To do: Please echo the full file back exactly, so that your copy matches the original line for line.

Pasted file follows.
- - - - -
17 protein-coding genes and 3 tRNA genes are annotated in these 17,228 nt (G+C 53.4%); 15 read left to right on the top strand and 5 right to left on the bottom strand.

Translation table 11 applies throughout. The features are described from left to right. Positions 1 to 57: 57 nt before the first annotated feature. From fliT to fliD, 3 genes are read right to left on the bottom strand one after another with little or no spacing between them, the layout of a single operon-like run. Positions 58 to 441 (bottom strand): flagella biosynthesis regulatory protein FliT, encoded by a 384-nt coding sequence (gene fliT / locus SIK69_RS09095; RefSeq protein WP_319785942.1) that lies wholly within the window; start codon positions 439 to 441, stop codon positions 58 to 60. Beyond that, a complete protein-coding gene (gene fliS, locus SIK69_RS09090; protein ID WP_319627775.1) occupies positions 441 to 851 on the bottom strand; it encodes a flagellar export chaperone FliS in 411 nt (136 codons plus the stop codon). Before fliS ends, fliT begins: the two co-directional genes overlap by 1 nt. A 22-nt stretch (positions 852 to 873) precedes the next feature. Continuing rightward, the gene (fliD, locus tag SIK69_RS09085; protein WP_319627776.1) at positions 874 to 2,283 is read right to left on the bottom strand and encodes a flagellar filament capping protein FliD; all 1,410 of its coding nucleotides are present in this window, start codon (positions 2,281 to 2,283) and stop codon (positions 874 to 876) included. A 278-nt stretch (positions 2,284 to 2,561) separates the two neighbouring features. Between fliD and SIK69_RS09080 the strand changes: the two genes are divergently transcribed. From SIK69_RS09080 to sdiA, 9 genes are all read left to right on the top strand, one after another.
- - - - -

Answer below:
17 protein-coding genes and 3 tRNA genes are annotated in these 17,228 nt (G+C 53.4%); 15 read left to right on the top strand and 5 right to left on the bottom strand.

Translation table 11 applies throughout. The features are described from left to right. Positions 1 to 57: 57 nt before the first annotated feature. From fliT to fliD, 3 genes are read right to left on the bottom strand one after another with little or no spacing between them, the layout of a single operon-like run. Positions 58 to 441 (bottom strand): flagella biosynthesis regulatory protein FliT, encoded by a 384-nt coding sequence (gene fliT / locus SIK69_RS09095; RefSeq protein WP_319785942.1) that lies wholly within the window; start codon positions 439 to 441, stop codon positions 58 to 60. Beyond that, a complete protein-coding gene (gene fliS, locus SIK69_RS09090; protein ID WP_319627775.1) occupies positions 441 to 851 on the bottom strand; it encodes a flagellar export chaperone FliS in 411 nt (136 codons plus the stop codon). Before fliS ends, fliT begins: the two co-directional genes overlap by 1 nt. A 22-nt stretch (positions 852 to 873) precedes the next feature. Continuing rightward, the gene (fliD, locus tag SIK69_RS09085; protein WP_319627776.1) at positions 874 to 2,283 is read right to left on the bottom strand and encodes a flagellar filament capping protein FliD; all 1,410 of its coding nucleotides are present in this window, start codon (positions 2,281 to 2,283) and stop codon (positions 874 to 876) included. A 278-nt stretch (positions 2,284 to 2,561) separates the two neighbouring features. Between fliD and SIK69_RS09080 the strand changes: the two genes are divergently transcribed. From SIK69_RS09080 to sdiA, 9 genes are all read left to right on the top strand, one after another.